Development of Affordable Effective Vaccines against Whooping Cough for the Developing World
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The rate of mortality in children associated with serious infectious diseases is significantly higher in the developing world and in socioeconomically disadvantaged populations in developed industrialized countries. The reasons underpinning the higher incidence of whooping cough (pertussis) in these populations include overcrowding and poor hygiene, poor coverage with available pertussis containing vaccines and waning immunity following immunisation and infection. Two types of vaccines are currently used for vaccinating infants and children. The whole cell pertussis vaccine, the most used vaccine worldwide, consisting of a killed B pertussis strain, origin of which may differ in different countries, is generally given in combination with chemically or genetically inactivated diphtheria and tetanus toxoids [DTwP or DTPw], with or without combination with Haemophilus influenzae type b [Hib], hepatitis B or inactivated polio virus vaccine [IPV], depending upon the vaccine manufacturer.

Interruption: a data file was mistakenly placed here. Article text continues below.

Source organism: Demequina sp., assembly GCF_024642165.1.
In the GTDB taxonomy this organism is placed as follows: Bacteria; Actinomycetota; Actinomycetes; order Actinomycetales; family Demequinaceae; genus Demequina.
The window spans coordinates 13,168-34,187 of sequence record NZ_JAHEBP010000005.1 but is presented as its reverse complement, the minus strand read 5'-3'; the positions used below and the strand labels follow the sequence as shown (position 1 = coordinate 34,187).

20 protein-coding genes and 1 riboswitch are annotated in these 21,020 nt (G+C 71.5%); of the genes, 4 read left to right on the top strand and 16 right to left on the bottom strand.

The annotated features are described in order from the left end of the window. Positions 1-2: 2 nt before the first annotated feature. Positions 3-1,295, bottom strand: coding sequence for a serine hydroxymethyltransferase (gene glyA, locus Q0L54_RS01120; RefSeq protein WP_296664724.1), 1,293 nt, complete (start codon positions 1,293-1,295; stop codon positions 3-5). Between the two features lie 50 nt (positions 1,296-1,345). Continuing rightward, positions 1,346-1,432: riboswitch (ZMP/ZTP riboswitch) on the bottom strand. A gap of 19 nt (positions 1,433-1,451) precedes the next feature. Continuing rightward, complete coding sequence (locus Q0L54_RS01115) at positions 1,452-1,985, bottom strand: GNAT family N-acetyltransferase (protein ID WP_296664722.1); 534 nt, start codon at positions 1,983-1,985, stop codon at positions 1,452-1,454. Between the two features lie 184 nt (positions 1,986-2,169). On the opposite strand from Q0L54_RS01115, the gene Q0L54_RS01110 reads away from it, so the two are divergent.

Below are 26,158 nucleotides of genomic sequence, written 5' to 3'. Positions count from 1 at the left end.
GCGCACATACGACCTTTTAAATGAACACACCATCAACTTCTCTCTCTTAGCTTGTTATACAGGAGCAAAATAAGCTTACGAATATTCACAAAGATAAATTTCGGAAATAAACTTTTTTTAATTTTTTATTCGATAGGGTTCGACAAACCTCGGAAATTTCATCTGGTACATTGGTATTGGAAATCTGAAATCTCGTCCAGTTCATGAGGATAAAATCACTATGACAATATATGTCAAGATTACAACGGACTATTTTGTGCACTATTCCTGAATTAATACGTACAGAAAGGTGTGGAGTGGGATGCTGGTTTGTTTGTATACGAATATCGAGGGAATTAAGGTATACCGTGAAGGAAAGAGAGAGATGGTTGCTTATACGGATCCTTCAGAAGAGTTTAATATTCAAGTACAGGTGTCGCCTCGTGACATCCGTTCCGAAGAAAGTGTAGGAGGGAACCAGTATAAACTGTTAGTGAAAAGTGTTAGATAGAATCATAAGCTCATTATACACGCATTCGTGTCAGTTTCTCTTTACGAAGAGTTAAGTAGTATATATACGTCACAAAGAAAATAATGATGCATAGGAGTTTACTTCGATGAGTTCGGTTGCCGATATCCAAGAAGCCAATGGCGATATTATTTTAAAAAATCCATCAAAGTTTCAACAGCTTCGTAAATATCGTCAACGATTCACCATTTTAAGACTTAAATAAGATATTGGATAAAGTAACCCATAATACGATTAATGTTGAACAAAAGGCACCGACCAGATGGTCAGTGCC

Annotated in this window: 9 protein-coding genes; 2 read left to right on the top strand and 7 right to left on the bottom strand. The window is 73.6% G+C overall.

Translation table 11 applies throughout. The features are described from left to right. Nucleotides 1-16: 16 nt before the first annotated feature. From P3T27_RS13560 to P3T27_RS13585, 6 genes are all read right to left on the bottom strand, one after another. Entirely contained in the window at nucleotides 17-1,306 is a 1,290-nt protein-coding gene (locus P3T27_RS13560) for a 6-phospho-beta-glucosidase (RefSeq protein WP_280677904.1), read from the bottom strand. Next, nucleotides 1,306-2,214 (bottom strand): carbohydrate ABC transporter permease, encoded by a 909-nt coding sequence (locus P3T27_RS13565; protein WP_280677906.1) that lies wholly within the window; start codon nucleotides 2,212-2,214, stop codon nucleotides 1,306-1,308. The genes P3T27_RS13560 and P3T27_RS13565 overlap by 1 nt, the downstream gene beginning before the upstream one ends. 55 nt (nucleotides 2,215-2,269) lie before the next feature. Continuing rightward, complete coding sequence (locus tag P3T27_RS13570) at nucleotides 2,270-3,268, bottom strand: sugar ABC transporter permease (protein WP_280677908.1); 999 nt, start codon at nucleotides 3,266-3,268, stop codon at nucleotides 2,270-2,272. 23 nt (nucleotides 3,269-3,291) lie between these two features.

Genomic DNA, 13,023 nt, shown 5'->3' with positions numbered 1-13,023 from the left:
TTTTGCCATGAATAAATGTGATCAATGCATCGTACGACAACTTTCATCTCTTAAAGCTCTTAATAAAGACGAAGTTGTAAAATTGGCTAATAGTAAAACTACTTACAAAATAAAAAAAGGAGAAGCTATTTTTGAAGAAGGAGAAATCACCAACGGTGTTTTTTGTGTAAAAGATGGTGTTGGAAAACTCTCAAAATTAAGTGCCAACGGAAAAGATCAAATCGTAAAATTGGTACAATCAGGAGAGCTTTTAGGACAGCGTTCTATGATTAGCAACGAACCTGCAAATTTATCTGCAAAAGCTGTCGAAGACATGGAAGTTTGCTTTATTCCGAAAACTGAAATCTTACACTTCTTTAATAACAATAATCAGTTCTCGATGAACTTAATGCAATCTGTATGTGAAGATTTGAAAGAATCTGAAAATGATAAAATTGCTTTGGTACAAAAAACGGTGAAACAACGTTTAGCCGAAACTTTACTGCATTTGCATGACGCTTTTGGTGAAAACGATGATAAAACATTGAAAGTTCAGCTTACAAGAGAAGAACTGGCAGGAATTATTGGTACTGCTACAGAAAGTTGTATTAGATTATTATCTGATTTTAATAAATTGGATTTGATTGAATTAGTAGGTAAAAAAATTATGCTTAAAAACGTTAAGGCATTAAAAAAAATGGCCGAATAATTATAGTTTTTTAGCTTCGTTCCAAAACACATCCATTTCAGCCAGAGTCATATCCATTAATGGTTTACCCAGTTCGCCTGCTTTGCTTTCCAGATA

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The impact of parental postpartum pertussis vaccination on infection in infants: A population-based study of cocooning in Western AustraliaCarcione, D.; Regan, Annette; Tracey, L.; Mak, D.; Gibbs, R.; Dowse, G.; Bulsara, M.; Effler, P. (2015)During a pertussis epidemic in 2011–2012 the Western Australian (WA) Department of Health implemented a ‘cocooning’ programme, offering free pertussis-containing vaccine (dTpa) to new parents. We assessed the impact of ...
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